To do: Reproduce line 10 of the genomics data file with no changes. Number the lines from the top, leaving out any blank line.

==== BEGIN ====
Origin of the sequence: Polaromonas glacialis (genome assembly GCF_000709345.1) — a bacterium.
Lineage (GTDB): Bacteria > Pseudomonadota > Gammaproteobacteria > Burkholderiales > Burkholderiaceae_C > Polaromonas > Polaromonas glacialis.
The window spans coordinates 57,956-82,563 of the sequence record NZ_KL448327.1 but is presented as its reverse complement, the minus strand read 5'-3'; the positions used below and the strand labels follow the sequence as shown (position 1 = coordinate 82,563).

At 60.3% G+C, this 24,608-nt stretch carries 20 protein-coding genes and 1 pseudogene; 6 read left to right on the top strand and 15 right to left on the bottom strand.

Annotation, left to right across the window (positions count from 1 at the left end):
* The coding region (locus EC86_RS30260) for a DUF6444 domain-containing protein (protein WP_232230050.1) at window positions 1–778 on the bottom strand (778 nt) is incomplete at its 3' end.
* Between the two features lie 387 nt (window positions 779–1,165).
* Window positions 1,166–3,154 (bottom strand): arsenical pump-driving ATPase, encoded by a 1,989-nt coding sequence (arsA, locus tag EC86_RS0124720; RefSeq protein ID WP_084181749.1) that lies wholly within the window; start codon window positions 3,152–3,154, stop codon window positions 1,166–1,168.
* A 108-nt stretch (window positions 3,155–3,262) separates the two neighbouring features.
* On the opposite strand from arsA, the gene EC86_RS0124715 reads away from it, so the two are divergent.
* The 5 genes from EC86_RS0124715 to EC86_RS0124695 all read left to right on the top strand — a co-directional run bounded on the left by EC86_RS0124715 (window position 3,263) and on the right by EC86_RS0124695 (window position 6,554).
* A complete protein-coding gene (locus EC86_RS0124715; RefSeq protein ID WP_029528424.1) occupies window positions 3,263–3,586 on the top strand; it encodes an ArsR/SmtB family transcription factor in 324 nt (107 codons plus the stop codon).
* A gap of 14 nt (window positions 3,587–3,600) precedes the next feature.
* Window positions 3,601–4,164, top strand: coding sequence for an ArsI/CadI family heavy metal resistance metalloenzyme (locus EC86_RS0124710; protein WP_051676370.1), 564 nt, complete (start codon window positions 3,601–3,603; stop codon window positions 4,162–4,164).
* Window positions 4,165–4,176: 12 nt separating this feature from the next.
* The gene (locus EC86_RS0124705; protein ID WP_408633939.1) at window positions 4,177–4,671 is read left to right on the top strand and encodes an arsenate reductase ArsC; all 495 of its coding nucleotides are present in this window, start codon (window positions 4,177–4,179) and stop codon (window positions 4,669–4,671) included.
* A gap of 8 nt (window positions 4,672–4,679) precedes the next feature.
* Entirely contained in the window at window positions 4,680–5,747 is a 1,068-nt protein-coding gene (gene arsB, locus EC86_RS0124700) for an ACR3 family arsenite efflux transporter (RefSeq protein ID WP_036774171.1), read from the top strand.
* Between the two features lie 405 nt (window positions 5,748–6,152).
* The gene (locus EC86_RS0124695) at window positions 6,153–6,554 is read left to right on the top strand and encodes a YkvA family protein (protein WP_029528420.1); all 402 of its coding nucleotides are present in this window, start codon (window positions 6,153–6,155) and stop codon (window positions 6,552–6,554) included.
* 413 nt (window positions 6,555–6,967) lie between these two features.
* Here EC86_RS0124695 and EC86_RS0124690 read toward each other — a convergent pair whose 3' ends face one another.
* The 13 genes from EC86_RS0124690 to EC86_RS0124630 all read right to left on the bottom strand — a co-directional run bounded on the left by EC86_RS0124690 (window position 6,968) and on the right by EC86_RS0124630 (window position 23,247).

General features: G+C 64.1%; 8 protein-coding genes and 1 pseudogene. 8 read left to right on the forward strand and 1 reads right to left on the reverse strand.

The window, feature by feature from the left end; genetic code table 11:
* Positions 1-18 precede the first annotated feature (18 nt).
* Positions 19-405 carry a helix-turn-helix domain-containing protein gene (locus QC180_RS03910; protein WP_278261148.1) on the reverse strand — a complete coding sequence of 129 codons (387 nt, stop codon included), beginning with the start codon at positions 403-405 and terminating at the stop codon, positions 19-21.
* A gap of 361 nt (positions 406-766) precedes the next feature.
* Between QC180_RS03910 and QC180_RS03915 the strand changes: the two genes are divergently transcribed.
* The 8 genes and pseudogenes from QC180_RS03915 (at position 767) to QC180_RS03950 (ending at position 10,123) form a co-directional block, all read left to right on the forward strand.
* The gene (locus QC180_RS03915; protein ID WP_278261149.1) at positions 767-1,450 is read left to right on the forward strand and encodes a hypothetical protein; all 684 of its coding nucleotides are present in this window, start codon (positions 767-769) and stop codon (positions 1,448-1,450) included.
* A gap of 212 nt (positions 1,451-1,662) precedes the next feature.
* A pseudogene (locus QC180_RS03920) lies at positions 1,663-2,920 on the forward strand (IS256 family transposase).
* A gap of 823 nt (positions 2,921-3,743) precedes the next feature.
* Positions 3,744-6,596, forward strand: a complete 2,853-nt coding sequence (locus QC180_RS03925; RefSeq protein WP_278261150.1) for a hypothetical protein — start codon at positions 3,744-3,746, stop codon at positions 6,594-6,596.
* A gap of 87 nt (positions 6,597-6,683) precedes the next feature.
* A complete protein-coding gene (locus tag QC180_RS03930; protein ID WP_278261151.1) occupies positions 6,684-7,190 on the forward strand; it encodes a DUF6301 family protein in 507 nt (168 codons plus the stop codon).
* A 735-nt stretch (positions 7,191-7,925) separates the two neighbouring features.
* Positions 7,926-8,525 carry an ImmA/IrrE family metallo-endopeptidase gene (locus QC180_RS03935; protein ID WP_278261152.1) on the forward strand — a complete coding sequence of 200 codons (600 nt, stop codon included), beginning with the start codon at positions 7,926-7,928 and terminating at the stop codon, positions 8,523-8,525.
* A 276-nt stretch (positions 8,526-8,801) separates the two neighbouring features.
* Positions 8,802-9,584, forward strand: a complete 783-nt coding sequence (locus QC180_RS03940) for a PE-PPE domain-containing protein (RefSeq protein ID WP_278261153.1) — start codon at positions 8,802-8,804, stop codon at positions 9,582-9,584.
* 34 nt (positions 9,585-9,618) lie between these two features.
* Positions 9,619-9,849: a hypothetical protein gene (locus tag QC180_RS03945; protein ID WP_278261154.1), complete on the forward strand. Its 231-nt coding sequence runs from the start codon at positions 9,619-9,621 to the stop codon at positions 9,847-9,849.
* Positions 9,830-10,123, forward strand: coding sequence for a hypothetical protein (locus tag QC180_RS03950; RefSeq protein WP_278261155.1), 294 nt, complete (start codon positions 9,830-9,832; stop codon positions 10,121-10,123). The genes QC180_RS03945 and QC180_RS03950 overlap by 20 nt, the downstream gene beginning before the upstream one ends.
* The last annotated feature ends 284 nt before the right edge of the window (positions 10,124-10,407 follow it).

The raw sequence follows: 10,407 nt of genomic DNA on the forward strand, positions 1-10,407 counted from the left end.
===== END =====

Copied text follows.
* On the opposite strand from arsA, the gene EC86_RS0124715 reads away from it, so the two are divergent.